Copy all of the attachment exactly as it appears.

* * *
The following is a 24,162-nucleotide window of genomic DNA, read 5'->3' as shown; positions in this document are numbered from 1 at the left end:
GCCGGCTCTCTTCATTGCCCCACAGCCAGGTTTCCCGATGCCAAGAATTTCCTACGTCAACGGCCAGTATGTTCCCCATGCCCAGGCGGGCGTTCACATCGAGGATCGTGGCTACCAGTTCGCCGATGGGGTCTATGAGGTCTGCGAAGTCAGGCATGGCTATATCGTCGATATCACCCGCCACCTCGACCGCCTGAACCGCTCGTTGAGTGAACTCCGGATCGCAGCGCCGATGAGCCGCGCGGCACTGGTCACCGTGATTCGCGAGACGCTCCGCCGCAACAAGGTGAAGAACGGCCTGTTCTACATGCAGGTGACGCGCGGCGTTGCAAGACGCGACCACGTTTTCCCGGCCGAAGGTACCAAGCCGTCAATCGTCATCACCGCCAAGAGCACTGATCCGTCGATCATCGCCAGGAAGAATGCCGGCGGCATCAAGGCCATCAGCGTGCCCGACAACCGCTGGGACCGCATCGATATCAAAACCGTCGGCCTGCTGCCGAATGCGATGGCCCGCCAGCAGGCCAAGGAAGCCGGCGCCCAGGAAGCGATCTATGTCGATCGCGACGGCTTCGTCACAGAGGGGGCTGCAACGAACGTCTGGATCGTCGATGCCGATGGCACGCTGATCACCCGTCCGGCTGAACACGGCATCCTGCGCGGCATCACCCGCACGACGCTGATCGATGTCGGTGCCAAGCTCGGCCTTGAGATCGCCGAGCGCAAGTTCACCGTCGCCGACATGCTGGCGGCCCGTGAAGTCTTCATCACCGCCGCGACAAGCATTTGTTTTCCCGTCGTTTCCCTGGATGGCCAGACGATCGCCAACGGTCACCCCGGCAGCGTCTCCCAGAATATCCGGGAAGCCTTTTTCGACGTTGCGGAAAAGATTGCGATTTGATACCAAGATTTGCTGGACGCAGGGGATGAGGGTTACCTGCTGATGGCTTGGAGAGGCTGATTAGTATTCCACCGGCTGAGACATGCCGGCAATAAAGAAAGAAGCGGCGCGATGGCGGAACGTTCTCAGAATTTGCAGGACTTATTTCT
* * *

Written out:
The following is a 24,162-nucleotide window of genomic DNA, read 5'->3' as shown; positions in this document are numbered from 1 at the left end:
GCCGGCTCTCTTCATTGCCCCACAGCCAGGTTTCCCGATGCCAAGAATTTCCTACGTCAACGGCCAGTATGTTCCCCATGCCCAGGCGGGCGTTCACATCGAGGATCGTGGCTACCAGTTCGCCGATGGGGTCTATGAGGTCTGCGAAGTCAGGCATGGCTATATCGTCGATATCACCCGCCACCTCGACCGCCTGAACCGCTCGTTGAGTGAACTCCGGATCGCAGCGCCGATGAGCCGCGCGGCACTGGTCACCGTGATTCGCGAGACGCTCCGCCGCAACAAGGTGAAGAACGGCCTGTTCTACATGCAGGTGACGCGCGGCGTTGCAAGACGCGACCACGTTTTCCCGGCCGAAGGTACCAAGCCGTCAATCGTCATCACCGCCAAGAGCACTGATCCGTCGATCATCGCCAGGAAGAATGCCGGCGGCATCAAGGCCATCAGCGTGCCCGACAACCGCTGGGACCGCATCGATATCAAAACCGTCGGCCTGCTGCCGAATGCGATGGCCCGCCAGCAGGCCAAGGAAGCCGGCGCCCAGGAAGCGATCTATGTCGATCGCGACGGCTTCGTCACAGAGGGGGCTGCAACGAACGTCTGGATCGTCGATGCCGATGGCACGCTGATCACCCGTCCGGCTGAACACGGCATCCTGCGCGGCATCACCCGCACGACGCTGATCGATGTCGGTGCCAAGCTCGGCCTTGAGATCGCCGAGCGCAAGTTCACCGTCGCCGACATGCTGGCGGCCCGTGAAGTCTTCATCACCGCCGCGACAAGCATTTGTTTTCCCGTCGTTTCCCTGGATGGCCAGACGATCGCCAACGGTCACCCCGGCAGCGTCTCCCAGAATATCCGGGAAGCCTTTTTCGACGTTGCGGAAAAGATTGCGATTTGATACCAAGATTTGCTGGACGCAGGGGATGAGGGTTACCTGCTGATGGCTTGGAGAGGCTGATTAGTATTCCACCGGCTGAGACATGCCGGCAATAAAGAAAGAAGCGGCGCGATGGCGGAACGTTCTCAGAATTTGCAGGACTTATTTCT